Kids and Nature, Enliven Your Life

Sharing nature with children is a wonderful way to get them excited about the wonders of wildlife, but is also one of the biggest blessings you can have in your own life.

My friend Karyl at Native Plant Wildlife Gardening describes it this way:

Today I watched a neighbor’s kids. We made toad houses and planted sunflowers and it was a treat for me. My garden does not look like much – it is too young yet but to see a habitat garden through the eyes of a child makes it amazing. There is a lot of life going on in my backyard, I’m just too used to it. Everything was WOOOOOOWWWW! to them. You know what, it is pretty WOW.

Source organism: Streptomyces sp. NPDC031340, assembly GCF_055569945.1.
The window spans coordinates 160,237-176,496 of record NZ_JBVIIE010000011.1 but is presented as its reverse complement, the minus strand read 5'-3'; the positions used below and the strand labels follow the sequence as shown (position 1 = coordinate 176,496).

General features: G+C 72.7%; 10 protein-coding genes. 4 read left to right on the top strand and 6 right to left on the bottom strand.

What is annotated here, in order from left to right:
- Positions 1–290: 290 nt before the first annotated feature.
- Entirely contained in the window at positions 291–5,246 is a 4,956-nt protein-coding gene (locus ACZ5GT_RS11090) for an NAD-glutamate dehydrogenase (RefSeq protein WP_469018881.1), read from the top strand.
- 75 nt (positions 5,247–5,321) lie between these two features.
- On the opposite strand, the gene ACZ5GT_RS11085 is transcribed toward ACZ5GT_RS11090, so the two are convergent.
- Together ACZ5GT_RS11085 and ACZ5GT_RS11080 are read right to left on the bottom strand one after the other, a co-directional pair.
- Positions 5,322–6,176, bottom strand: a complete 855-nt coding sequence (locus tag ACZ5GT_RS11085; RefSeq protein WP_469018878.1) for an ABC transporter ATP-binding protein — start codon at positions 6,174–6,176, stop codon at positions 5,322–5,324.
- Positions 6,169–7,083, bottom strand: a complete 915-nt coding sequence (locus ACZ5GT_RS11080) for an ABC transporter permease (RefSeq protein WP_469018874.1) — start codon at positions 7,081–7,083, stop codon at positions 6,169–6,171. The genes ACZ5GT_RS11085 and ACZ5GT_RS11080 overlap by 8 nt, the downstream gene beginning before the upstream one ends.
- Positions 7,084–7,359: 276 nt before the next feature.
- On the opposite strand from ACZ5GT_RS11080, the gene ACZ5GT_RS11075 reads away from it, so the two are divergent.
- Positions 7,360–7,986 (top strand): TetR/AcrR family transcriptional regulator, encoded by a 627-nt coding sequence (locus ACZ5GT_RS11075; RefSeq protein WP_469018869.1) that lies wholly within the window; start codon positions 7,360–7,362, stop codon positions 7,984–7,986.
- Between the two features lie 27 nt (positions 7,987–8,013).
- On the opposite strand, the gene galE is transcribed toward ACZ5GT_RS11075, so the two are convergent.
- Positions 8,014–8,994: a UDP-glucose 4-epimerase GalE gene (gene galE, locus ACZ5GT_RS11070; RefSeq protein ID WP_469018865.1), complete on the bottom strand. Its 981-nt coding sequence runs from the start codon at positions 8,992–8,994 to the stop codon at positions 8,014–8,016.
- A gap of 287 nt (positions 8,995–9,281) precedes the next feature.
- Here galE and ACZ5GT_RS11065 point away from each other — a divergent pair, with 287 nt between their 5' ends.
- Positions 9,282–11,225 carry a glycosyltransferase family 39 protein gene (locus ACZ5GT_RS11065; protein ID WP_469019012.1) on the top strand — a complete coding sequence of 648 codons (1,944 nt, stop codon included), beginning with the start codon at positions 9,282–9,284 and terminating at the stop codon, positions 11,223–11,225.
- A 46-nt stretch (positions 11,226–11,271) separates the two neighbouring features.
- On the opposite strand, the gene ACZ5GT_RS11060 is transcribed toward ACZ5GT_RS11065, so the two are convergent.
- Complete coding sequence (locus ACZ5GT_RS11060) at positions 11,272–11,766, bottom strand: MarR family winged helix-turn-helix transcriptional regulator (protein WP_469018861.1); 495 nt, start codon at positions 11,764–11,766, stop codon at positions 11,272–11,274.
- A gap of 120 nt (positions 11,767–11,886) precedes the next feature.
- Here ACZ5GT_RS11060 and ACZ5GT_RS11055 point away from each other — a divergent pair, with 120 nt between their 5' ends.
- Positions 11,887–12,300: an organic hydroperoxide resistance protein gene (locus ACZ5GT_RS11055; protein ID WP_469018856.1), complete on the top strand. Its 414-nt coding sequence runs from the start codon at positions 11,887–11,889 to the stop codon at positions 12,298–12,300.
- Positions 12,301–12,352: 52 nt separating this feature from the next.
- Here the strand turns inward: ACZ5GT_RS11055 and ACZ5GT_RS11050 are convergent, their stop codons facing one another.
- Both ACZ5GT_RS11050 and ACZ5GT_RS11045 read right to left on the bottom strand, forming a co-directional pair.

Yesterday I had a very important date–with my 4 year old neighbor Libby and her 2 year old sister Penny (and their mom, too).

They knew that I had seen the Eagles who for the first time ever, are nesting at John Heinz NWR, which is located in the shadow of the Philadelphia Airport. Their Pappy had also seen these Eagles, and they wanted very much to see them, too.

I packed up a pair of Bushnell 8 x 25 binoculars (perfect size for Libby’s little hands), an 8 x 25 monocular for Penny, and my spare binoculars for Mom and off we went on our grand adventure.

I was hoping that some Great Blue Herons would be wading near the bridge because large birds that stand relatively still are excellent for young children. We scoped out the bridge, but… Herons.

But Libby and Penny were unconcerned. We heard a big fish splash in the water, and it was so much fun to keep saying “SPLASH!”

We found a life size carving of a Bald Eagle and we spread our arms out to try to reach the tips of its wings, but we couldn’t because Eagles have verrrry biiig wings.